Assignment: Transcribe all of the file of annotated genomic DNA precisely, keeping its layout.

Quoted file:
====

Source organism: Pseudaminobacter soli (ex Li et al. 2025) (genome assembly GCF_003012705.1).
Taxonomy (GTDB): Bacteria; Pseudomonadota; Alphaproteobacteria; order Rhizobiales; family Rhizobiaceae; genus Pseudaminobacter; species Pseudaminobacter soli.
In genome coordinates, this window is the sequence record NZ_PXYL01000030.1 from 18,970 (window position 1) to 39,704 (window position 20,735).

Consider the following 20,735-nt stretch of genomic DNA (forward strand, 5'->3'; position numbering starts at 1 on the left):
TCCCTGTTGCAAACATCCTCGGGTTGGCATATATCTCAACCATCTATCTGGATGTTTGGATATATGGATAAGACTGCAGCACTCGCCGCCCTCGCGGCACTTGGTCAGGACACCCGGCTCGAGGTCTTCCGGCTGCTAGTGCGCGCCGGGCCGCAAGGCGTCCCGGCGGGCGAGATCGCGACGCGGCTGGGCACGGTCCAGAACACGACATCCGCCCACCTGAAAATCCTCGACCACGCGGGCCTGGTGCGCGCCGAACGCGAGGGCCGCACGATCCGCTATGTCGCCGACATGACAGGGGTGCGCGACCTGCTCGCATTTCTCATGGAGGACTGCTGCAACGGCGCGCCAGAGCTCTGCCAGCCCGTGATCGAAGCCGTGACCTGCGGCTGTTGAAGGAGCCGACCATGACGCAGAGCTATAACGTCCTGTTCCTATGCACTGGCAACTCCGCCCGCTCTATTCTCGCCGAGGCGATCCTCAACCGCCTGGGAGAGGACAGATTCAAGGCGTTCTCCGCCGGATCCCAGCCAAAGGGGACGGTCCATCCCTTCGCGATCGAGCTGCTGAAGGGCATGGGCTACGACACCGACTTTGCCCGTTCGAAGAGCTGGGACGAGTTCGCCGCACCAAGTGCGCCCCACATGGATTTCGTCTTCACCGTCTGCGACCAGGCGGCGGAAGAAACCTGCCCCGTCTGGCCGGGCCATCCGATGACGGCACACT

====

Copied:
Source organism: Pseudaminobacter soli (ex Li et al. 2025) (genome assembly GCF_003012705.1).
Taxonomy (GTDB): Bacteria; Pseudomonadota; Alphaproteobacteria; order Rhizobiales; family Rhizobiaceae; genus Pseudaminobacter; species Pseudaminobacter soli.
In genome coordinates, this window is the sequence record NZ_PXYL01000030.1 from 18,970 (window position 1) to 39,704 (window position 20,735).

Consider the following 20,735-nt stretch of genomic DNA (forward strand, 5'->3'; position numbering starts at 1 on the left):
TCCCTGTTGCAAACATCCTCGGGTTGGCATATATCTCAACCATCTATCTGGATGTTTGGATATATGGATAAGACTGCAGCACTCGCCGCCCTCGCGGCACTTGGTCAGGACACCCGGCTCGAGGTCTTCCGGCTGCTAGTGCGCGCCGGGCCGCAAGGCGTCCCGGCGGGCGAGATCGCGACGCGGCTGGGCACGGTCCAGAACACGACATCCGCCCACCTGAAAATCCTCGACCACGCGGGCCTGGTGCGCGCCGAACGCGAGGGCCGCACGATCCGCTATGTCGCCGACATGACAGGGGTGCGCGACCTGCTCGCATTTCTCATGGAGGACTGCTGCAACGGCGCGCCAGAGCTCTGCCAGCCCGTGATCGAAGCCGTGACCTGCGGCTGTTGAAGGAGCCGACCATGACGCAGAGCTATAACGTCCTGTTCCTATGCACTGGCAACTCCGCCCGCTCTATTCTCGCCGAGGCGATCCTCAACCGCCTGGGAGAGGACAGATTCAAGGCGTTCTCCGCCGGATCCCAGCCAAAGGGGACGGTCCATCCCTTCGCGATCGAGCTGCTGAAGGGCATGGGCTACGACACCGACTTTGCCCGTTCGAAGAGCTGGGACGAGTTCGCCGCACCAAGTGCGCCCCACATGGATTTCGTCTTCACCGTCTGCGACCAGGCGGCGGAAGAAACCTGCCCCGTCTGGCCGGGCCATCCGATGACGGCACACT